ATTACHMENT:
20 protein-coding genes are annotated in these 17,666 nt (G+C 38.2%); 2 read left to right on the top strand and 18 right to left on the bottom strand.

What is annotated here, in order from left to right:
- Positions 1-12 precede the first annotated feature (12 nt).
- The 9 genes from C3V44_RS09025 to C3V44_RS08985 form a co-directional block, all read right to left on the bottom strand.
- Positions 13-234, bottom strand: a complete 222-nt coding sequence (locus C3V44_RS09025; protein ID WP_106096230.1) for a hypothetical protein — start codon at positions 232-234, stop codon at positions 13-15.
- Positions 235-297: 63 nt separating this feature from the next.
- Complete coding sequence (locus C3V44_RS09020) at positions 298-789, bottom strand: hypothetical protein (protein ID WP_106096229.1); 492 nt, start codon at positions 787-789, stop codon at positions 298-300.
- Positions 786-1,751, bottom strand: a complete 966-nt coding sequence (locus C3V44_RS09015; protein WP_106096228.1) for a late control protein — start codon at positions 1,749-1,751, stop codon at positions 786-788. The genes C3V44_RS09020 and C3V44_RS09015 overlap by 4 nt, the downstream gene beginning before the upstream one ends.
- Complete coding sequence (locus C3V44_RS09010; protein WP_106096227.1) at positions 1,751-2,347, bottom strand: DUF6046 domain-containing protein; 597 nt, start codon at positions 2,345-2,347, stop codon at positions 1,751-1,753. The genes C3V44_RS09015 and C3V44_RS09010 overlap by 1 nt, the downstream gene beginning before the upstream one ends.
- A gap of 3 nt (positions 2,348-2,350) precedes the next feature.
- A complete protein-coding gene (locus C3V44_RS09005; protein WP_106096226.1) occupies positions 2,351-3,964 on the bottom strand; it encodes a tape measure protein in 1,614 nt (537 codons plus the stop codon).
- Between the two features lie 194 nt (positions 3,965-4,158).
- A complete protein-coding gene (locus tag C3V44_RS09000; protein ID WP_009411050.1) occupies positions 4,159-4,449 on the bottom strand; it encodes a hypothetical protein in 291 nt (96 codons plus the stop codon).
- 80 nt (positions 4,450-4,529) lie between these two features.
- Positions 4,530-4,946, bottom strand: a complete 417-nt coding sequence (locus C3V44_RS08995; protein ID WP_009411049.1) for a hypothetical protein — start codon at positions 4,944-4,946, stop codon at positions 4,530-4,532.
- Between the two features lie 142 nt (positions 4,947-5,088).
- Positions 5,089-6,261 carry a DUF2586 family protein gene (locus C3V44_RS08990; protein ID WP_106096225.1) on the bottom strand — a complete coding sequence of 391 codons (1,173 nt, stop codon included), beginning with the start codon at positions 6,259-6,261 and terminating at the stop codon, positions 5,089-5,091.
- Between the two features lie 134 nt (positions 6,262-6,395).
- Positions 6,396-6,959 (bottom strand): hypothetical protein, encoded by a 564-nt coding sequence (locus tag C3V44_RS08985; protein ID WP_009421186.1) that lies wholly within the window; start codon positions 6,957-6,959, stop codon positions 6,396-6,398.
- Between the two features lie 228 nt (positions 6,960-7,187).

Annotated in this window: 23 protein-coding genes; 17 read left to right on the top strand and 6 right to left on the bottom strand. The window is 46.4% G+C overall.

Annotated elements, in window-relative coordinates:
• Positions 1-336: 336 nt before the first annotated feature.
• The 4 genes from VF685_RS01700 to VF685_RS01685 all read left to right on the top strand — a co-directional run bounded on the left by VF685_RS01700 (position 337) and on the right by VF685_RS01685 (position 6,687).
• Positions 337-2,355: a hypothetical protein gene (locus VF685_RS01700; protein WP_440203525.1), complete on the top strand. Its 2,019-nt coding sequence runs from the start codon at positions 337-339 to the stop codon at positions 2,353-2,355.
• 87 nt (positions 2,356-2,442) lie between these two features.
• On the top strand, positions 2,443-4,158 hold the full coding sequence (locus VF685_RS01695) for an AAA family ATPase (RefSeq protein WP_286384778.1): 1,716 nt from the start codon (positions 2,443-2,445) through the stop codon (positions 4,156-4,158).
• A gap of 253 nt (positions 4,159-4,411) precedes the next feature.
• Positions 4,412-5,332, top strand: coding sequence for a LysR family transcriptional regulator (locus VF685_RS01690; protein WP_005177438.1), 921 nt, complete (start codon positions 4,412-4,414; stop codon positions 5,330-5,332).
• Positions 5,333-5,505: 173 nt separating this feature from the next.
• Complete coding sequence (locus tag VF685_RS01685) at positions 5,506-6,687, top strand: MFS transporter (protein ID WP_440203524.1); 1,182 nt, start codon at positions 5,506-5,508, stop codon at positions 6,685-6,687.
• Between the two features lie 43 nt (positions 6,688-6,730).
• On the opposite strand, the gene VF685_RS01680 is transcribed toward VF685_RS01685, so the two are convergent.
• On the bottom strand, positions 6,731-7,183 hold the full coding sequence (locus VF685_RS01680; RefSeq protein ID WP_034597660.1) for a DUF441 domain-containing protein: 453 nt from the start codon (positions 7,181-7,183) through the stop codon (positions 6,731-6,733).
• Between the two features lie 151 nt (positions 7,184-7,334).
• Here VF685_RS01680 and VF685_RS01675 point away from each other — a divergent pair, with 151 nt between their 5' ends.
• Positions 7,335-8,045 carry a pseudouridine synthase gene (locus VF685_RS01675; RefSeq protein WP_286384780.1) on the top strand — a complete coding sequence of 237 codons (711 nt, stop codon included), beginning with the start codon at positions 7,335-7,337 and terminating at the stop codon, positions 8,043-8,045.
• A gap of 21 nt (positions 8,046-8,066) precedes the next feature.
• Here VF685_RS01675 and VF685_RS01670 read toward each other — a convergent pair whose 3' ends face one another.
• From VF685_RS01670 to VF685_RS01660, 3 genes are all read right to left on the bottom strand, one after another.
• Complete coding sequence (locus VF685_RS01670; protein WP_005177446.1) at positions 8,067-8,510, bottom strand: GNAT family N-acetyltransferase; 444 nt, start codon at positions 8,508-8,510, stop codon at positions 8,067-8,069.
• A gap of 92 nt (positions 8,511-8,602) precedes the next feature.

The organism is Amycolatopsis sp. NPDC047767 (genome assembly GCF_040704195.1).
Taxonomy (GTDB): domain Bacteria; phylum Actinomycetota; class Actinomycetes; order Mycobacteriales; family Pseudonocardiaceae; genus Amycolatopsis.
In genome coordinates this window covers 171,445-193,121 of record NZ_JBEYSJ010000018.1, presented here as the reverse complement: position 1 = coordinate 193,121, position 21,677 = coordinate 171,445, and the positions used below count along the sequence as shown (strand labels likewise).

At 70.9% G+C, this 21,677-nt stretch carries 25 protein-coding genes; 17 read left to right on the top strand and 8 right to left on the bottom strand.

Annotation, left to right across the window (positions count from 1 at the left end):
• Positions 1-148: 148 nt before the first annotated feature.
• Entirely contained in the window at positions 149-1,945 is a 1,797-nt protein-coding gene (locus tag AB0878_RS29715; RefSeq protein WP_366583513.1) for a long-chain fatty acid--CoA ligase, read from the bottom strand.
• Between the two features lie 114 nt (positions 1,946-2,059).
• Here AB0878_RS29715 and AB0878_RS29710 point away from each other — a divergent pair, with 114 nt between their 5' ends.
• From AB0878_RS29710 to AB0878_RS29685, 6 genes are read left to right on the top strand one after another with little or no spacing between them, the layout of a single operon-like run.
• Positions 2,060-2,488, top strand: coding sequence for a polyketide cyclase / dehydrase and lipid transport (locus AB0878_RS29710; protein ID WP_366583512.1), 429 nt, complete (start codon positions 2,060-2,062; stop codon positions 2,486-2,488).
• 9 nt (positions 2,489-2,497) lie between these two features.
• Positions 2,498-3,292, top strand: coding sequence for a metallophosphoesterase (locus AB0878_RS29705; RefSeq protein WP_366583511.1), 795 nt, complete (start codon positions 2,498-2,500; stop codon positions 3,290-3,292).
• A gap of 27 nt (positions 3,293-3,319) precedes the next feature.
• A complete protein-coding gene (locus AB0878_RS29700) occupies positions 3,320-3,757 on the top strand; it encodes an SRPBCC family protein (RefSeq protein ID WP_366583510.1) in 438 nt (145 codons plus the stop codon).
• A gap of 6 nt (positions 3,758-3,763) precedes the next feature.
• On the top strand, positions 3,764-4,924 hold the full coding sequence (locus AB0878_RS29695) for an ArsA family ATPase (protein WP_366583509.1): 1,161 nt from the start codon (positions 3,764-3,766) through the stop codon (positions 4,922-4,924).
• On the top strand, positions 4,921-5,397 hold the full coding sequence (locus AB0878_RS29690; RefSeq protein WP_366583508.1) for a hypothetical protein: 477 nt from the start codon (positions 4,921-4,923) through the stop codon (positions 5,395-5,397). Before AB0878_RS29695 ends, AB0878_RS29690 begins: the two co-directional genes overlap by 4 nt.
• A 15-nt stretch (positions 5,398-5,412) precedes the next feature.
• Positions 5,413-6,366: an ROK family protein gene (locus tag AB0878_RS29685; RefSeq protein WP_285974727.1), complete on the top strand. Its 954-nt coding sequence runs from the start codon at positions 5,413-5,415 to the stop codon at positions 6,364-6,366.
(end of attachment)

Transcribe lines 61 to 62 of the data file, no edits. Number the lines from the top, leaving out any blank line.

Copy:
• A 15-nt stretch (positions 5,398-5,412) precedes the next feature.
• Positions 5,413-6,366: an ROK family protein gene (locus tag AB0878_RS29685; RefSeq protein WP_285974727.1), complete on the top strand. Its 954-nt coding sequence runs from the start codon at positions 5,413-5,415 to the stop codon at positions 6,364-6,366.